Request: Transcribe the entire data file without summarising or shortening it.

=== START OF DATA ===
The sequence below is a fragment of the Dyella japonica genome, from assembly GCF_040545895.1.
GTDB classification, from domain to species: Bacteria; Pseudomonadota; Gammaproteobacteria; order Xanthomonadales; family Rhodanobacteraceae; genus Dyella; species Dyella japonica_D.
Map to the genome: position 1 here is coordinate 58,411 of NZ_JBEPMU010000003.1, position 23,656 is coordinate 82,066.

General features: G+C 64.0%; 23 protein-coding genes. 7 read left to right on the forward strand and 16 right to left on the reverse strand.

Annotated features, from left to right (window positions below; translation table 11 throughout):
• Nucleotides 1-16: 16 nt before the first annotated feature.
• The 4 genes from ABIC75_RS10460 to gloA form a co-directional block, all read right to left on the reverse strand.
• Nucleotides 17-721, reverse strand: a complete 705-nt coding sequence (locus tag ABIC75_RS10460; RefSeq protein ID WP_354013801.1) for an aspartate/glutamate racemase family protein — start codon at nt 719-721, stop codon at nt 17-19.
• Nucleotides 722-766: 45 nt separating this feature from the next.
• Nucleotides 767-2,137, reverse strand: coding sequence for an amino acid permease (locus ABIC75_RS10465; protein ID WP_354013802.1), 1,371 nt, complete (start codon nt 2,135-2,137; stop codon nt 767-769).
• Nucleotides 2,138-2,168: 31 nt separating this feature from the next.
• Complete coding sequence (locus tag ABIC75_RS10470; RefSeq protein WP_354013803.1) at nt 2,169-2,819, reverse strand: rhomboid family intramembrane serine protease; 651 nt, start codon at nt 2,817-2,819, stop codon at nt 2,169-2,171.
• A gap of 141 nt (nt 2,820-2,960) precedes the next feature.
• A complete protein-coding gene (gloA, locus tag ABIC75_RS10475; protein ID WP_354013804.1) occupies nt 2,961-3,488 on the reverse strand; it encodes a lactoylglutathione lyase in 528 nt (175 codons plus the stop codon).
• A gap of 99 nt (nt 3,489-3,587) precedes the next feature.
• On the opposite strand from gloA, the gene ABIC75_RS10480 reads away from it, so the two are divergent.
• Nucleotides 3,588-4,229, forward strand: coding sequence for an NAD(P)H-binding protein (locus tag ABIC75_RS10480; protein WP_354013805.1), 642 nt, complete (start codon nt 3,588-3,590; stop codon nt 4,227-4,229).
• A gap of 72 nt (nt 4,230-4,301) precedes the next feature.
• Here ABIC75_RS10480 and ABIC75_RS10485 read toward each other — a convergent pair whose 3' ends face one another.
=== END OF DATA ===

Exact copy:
The sequence below is a fragment of the Dyella japonica genome, from assembly GCF_040545895.1.
GTDB classification, from domain to species: Bacteria; Pseudomonadota; Gammaproteobacteria; order Xanthomonadales; family Rhodanobacteraceae; genus Dyella; species Dyella japonica_D.
Map to the genome: position 1 here is coordinate 58,411 of NZ_JBEPMU010000003.1, position 23,656 is coordinate 82,066.

General features: G+C 64.0%; 23 protein-coding genes. 7 read left to right on the forward strand and 16 right to left on the reverse strand.

Annotated features, from left to right (window positions below; translation table 11 throughout):
• Nucleotides 1-16: 16 nt before the first annotated feature.
• The 4 genes from ABIC75_RS10460 to gloA form a co-directional block, all read right to left on the reverse strand.
• Nucleotides 17-721, reverse strand: a complete 705-nt coding sequence (locus tag ABIC75_RS10460; RefSeq protein ID WP_354013801.1) for an aspartate/glutamate racemase family protein — start codon at nt 719-721, stop codon at nt 17-19.
• Nucleotides 722-766: 45 nt separating this feature from the next.
• Nucleotides 767-2,137, reverse strand: coding sequence for an amino acid permease (locus ABIC75_RS10465; protein ID WP_354013802.1), 1,371 nt, complete (start codon nt 2,135-2,137; stop codon nt 767-769).
• Nucleotides 2,138-2,168: 31 nt separating this feature from the next.
• Complete coding sequence (locus tag ABIC75_RS10470; RefSeq protein WP_354013803.1) at nt 2,169-2,819, reverse strand: rhomboid family intramembrane serine protease; 651 nt, start codon at nt 2,817-2,819, stop codon at nt 2,169-2,171.
• A gap of 141 nt (nt 2,820-2,960) precedes the next feature.
• A complete protein-coding gene (gloA, locus tag ABIC75_RS10475; protein ID WP_354013804.1) occupies nt 2,961-3,488 on the reverse strand; it encodes a lactoylglutathione lyase in 528 nt (175 codons plus the stop codon).
• A gap of 99 nt (nt 3,489-3,587) precedes the next feature.
• On the opposite strand from gloA, the gene ABIC75_RS10480 reads away from it, so the two are divergent.
• Nucleotides 3,588-4,229, forward strand: coding sequence for an NAD(P)H-binding protein (locus tag ABIC75_RS10480; protein WP_354013805.1), 642 nt, complete (start codon nt 3,588-3,590; stop codon nt 4,227-4,229).
• A gap of 72 nt (nt 4,230-4,301) precedes the next feature.
• Here ABIC75_RS10480 and ABIC75_RS10485 read toward each other — a convergent pair whose 3' ends face one another.